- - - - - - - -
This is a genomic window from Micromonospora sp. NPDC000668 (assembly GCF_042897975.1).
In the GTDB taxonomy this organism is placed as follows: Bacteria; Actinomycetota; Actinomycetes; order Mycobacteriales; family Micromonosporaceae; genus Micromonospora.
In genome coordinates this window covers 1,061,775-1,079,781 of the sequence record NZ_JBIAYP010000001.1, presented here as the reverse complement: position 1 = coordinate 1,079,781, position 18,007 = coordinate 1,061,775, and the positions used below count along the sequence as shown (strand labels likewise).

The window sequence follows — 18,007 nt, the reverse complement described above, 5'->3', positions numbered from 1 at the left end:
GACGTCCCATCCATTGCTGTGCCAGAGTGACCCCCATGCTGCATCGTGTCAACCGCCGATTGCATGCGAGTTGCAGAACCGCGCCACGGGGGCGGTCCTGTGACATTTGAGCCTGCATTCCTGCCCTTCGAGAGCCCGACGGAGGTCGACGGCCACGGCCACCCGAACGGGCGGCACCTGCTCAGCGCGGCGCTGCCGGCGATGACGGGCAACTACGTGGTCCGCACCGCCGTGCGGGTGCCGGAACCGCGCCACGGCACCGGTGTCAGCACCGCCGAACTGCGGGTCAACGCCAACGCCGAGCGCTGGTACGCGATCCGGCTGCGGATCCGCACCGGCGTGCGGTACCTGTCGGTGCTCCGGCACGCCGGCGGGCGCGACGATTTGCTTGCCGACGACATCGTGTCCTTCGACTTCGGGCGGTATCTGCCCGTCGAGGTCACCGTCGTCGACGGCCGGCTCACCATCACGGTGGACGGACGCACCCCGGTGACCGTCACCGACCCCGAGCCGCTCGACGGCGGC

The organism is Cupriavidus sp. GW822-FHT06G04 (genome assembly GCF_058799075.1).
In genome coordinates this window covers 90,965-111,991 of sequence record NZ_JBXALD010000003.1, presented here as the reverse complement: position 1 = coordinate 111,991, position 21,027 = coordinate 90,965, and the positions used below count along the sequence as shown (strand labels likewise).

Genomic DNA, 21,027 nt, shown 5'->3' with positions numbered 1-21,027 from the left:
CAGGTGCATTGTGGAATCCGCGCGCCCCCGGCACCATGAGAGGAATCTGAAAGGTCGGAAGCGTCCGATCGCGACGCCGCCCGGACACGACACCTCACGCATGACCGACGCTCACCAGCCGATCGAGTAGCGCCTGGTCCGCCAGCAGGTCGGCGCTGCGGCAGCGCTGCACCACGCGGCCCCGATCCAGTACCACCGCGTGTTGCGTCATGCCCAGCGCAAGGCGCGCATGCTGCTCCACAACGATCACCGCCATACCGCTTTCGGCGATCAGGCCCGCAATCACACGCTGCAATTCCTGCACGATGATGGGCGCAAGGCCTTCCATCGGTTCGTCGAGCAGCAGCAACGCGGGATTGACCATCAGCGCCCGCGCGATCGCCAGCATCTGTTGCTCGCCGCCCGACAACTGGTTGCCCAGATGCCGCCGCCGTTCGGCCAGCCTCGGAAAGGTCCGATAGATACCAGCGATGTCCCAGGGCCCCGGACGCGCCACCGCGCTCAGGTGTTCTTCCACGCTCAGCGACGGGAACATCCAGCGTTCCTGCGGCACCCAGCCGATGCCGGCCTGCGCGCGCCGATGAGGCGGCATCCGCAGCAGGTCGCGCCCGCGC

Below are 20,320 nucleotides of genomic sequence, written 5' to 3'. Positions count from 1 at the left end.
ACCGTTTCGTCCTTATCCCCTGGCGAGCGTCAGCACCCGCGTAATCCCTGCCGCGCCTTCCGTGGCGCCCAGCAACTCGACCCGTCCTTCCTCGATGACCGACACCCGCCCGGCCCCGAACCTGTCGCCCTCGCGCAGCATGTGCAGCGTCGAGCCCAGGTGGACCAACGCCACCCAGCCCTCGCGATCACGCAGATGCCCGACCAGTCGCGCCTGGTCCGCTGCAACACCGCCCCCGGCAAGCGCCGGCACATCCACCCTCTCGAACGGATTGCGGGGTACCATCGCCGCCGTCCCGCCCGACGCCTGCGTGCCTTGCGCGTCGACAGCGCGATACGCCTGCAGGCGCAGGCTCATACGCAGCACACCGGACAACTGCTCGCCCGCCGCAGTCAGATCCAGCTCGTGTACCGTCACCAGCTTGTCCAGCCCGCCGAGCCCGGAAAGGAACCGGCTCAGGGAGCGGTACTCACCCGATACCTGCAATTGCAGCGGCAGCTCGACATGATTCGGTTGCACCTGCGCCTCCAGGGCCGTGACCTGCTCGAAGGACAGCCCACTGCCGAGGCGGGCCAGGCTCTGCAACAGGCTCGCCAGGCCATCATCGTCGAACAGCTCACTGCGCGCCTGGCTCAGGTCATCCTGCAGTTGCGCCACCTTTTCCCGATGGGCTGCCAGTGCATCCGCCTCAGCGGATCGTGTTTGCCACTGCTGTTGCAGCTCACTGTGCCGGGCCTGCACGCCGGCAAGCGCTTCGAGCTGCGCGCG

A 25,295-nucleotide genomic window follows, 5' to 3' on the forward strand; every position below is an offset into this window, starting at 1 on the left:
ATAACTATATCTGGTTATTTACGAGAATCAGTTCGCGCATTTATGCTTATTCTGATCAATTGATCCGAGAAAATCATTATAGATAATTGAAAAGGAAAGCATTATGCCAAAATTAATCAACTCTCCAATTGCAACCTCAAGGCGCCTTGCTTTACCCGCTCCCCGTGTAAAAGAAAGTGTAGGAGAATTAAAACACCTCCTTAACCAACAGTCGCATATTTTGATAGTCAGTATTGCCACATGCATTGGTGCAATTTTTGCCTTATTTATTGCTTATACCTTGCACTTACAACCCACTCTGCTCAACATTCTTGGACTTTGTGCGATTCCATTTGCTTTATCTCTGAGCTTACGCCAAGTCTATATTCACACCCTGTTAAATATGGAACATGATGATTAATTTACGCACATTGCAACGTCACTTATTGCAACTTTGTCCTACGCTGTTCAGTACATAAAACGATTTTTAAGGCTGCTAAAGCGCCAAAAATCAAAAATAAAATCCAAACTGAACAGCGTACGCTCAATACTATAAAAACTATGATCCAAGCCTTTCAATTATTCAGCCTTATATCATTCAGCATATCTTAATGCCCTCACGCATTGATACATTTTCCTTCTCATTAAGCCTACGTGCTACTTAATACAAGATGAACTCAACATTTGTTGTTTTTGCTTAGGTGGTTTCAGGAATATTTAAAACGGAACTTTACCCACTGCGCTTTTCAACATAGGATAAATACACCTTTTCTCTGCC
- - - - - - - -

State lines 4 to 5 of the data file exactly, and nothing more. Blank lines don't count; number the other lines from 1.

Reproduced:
The window sequence follows — 18,007 nt, the reverse complement described above, 5'->3', positions numbered from 1 at the left end:
GACGTCCCATCCATTGCTGTGCCAGAGTGACCCCCATGCTGCATCGTGTCAACCGCCGATTGCATGCGAGTTGCAGAACCGCGCCACGGGGGCGGTCCTGTGACATTTGAGCCTGCATTCCTGCCCTTCGAGAGCCCGACGGAGGTCGACGGCCACGGCCACCCGAACGGGCGGCACCTGCTCAGCGCGGCGCTGCCGGCGATGACGGGCAACTACGTGGTCCGCACCGCCGTGCGGGTGCCGGAACCGCGCCACGGCACCGGTGTCAGCACCGCCGAACTGCGGGTCAACGCCAACGCCGAGCGCTGGTACGCGATCCGGCTGCGGATCCGCACCGGCGTGCGGTACCTGTCGGTGCTCCGGCACGCCGGCGGGCGCGACGATTTGCTTGCCGACGACATCGTGTCCTTCGACTTCGGGCGGTATCTGCCCGTCGAGGTCACCGTCGTCGACGGCCGGCTCACCATCACGGTGGACGGACGCACCCCGGTGACCGTCACCGACCCCGAGCCGCTCGACGGCGGC